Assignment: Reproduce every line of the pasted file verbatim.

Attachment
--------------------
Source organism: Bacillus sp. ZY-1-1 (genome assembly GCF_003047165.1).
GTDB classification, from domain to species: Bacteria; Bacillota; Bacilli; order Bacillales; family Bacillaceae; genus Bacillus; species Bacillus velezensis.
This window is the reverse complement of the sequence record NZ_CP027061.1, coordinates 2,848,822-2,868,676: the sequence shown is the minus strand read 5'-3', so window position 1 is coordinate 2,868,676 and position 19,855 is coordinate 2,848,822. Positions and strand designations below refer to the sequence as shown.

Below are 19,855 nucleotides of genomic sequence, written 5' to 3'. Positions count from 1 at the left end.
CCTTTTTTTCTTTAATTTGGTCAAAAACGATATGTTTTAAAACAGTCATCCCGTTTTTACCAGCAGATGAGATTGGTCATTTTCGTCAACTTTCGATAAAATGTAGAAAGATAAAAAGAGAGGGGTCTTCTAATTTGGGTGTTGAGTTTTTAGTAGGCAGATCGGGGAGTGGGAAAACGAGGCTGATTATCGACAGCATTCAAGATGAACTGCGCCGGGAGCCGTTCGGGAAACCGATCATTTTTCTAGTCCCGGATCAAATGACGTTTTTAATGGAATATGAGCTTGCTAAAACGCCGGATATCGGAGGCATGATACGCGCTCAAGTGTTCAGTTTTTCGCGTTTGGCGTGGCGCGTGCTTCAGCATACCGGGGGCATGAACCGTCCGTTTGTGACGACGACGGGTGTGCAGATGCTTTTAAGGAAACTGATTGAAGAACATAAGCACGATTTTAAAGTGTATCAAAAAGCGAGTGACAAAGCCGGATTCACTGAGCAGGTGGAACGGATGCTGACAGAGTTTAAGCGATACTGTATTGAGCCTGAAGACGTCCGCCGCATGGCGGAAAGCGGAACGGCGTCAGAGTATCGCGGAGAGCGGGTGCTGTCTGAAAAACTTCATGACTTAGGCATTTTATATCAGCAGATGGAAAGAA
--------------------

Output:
Source organism: Bacillus sp. ZY-1-1 (genome assembly GCF_003047165.1).
GTDB classification, from domain to species: Bacteria; Bacillota; Bacilli; order Bacillales; family Bacillaceae; genus Bacillus; species Bacillus velezensis.
This window is the reverse complement of the sequence record NZ_CP027061.1, coordinates 2,848,822-2,868,676: the sequence shown is the minus strand read 5'-3', so window position 1 is coordinate 2,868,676 and position 19,855 is coordinate 2,848,822. Positions and strand designations below refer to the sequence as shown.

Below are 19,855 nucleotides of genomic sequence, written 5' to 3'. Positions count from 1 at the left end.
CCTTTTTTTCTTTAATTTGGTCAAAAACGATATGTTTTAAAACAGTCATCCCGTTTTTACCAGCAGATGAGATTGGTCATTTTCGTCAACTTTCGATAAAATGTAGAAAGATAAAAAGAGAGGGGTCTTCTAATTTGGGTGTTGAGTTTTTAGTAGGCAGATCGGGGAGTGGGAAAACGAGGCTGATTATCGACAGCATTCAAGATGAACTGCGCCGGGAGCCGTTCGGGAAACCGATCATTTTTCTAGTCCCGGATCAAATGACGTTTTTAATGGAATATGAGCTTGCTAAAACGCCGGATATCGGAGGCATGATACGCGCTCAAGTGTTCAGTTTTTCGCGTTTGGCGTGGCGCGTGCTTCAGCATACCGGGGGCATGAACCGTCCGTTTGTGACGACGACGGGTGTGCAGATGCTTTTAAGGAAACTGATTGAAGAACATAAGCACGATTTTAAAGTGTATCAAAAAGCGAGTGACAAAGCCGGATTCACTGAGCAGGTGGAACGGATGCTGACAGAGTTTAAGCGATACTGTATTGAGCCTGAAGACGTCCGCCGCATGGCGGAAAGCGGAACGGCGTCAGAGTATCGCGGAGAGCGGGTGCTGTCTGAAAAACTTCATGACTTAGGCATTTTATATCAGCAGATGGAAAGAA